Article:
Lasers are preferred although ordinary light sources could be employed as well. Unlike the waves emitted by an ordinary light source, such as an electric lamp, a laser produces a light beam that does not diffuse. Moreover, a laser organizes the energy waves emitted by a stimulated atom so that they travel in the same direction, at the same frequency, and perfectly in step with the stimulating radiation. The laser therefore generates coherent light waves having a narrow band of frequency similar to that of a radio oscillator, but in the infra-red and visible-light portions of the spectrum. Coherent sources, utilizing the laser principle, now exist at many frequencies in both the visible and infrared regions. Such laser distance-measuring devices find application, for example, in range finding and in radar tracking.

In the embodiment shown in FIG. 1, two laser distance-measuring devices 40 and 42 are employed. Devices 40 and 42 can be mounted on a common support platform 44. Device 40 includes an emitter 46 for emitting an incident beam 48. Similarly device 42 includes an emitter 50 for emitting an incident beam 52.

Beam 48 is reflected by a reflecting mirror 54 onto mirror 34 which produces a reflected beam 48' from the free-falling mass 32. Reflected beam 48' is detected by a detector 56 whose output is an electric signal provided to line 58. The amplitude of this signal as a function of time corresponds to the distance, as a function of time, between the falling mass 32 and laser 40.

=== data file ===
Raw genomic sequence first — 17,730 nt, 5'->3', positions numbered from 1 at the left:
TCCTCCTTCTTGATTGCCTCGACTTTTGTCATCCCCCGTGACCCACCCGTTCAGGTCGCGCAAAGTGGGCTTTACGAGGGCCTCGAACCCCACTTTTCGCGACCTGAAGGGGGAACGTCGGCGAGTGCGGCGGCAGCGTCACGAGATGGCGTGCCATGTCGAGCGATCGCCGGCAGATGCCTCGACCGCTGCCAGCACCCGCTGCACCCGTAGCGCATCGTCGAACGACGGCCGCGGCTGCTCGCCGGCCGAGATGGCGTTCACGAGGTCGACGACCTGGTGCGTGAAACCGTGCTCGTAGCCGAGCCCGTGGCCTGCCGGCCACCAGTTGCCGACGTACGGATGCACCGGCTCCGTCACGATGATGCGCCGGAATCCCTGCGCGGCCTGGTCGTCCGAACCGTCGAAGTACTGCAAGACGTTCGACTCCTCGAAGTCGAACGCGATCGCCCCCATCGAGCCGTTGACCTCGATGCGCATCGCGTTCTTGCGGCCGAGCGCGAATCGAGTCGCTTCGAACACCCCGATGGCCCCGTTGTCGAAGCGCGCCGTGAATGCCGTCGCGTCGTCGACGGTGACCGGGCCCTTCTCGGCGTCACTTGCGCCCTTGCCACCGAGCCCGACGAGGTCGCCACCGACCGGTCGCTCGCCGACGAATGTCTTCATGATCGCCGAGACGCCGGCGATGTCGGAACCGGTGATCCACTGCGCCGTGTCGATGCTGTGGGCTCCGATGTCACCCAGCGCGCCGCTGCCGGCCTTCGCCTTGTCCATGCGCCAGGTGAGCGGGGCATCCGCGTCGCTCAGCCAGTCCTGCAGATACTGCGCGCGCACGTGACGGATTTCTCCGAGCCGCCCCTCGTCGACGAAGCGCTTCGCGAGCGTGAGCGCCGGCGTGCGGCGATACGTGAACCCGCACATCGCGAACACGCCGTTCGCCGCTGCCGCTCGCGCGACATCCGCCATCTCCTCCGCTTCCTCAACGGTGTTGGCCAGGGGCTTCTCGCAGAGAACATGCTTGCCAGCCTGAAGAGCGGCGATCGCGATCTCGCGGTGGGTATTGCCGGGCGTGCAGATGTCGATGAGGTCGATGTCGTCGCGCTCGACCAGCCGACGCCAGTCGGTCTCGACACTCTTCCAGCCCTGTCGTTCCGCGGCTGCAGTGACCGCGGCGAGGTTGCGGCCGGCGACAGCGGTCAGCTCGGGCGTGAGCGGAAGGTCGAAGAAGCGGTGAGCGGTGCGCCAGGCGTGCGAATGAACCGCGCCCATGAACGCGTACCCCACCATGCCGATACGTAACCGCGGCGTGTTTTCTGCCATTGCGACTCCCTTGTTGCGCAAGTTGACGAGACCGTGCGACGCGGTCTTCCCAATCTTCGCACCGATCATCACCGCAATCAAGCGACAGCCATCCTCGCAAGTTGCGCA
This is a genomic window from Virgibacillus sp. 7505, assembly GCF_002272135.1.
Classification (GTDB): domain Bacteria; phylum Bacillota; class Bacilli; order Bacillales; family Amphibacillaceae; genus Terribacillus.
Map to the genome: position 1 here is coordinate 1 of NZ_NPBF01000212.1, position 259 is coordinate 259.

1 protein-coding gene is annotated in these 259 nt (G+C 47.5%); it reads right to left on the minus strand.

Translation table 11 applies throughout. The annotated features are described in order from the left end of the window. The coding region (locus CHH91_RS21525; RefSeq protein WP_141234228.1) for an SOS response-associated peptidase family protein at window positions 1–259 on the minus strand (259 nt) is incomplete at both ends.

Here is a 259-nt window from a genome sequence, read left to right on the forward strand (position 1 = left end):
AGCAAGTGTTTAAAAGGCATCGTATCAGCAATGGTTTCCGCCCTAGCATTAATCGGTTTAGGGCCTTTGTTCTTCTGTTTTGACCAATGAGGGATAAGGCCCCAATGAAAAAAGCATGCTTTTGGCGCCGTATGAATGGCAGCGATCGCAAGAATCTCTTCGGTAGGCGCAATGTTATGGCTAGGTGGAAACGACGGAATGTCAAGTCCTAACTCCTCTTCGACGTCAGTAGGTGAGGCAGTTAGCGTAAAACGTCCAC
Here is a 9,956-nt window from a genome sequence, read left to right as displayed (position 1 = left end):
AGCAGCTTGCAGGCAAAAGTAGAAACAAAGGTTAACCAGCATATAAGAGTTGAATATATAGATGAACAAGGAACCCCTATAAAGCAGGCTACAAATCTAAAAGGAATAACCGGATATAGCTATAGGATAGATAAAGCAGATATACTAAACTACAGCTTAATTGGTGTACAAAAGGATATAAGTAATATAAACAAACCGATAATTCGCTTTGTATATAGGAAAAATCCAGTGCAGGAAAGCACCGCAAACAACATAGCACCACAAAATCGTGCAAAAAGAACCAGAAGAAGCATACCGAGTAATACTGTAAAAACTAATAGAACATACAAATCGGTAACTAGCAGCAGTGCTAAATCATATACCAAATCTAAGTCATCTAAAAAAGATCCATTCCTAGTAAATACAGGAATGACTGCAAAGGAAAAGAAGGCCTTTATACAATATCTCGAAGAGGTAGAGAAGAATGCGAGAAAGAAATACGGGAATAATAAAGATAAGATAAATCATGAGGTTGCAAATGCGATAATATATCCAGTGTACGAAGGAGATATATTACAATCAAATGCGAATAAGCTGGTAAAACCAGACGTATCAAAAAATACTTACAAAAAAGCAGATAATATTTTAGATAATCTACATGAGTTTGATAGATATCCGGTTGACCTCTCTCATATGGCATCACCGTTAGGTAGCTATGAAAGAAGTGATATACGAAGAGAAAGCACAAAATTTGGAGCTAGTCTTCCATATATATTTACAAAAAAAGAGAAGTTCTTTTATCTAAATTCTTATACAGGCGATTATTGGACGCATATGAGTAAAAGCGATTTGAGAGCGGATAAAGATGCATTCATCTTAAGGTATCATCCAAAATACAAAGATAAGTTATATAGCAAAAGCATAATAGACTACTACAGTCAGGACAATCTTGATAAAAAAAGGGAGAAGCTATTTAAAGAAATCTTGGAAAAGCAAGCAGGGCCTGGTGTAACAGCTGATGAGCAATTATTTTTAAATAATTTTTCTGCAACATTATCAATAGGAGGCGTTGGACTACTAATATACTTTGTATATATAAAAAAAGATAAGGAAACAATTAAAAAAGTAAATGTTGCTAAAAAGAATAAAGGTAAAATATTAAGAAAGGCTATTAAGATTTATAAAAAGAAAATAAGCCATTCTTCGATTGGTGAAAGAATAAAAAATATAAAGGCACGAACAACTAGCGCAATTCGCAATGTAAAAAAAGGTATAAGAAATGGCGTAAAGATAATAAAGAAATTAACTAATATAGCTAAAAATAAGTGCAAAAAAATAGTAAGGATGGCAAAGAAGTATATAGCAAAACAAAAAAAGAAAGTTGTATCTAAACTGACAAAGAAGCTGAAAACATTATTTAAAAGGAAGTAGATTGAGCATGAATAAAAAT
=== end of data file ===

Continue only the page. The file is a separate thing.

In a similar fashion incident light beam 52 is reflected by mirror 60 and a mirror 11 to produce a reflected light beam 52' which is detected by a detector 62. The output electric signal from detector 62 is provided to line 64. The amplitude of the signal on line 64 similarly allows a determination of the distance from table to laser 42 and, hence, of the motion of table 10 as a function of time. Since the two laser devices 40 and 42 are mounted on a common frame 44, the sum of the distances measured by detectors 56 and 62 will be equal to the distance between mirror 34 and mirror 11 plus a constant which will be independent of the motion of lasers 40 and 42 relative to ground 16.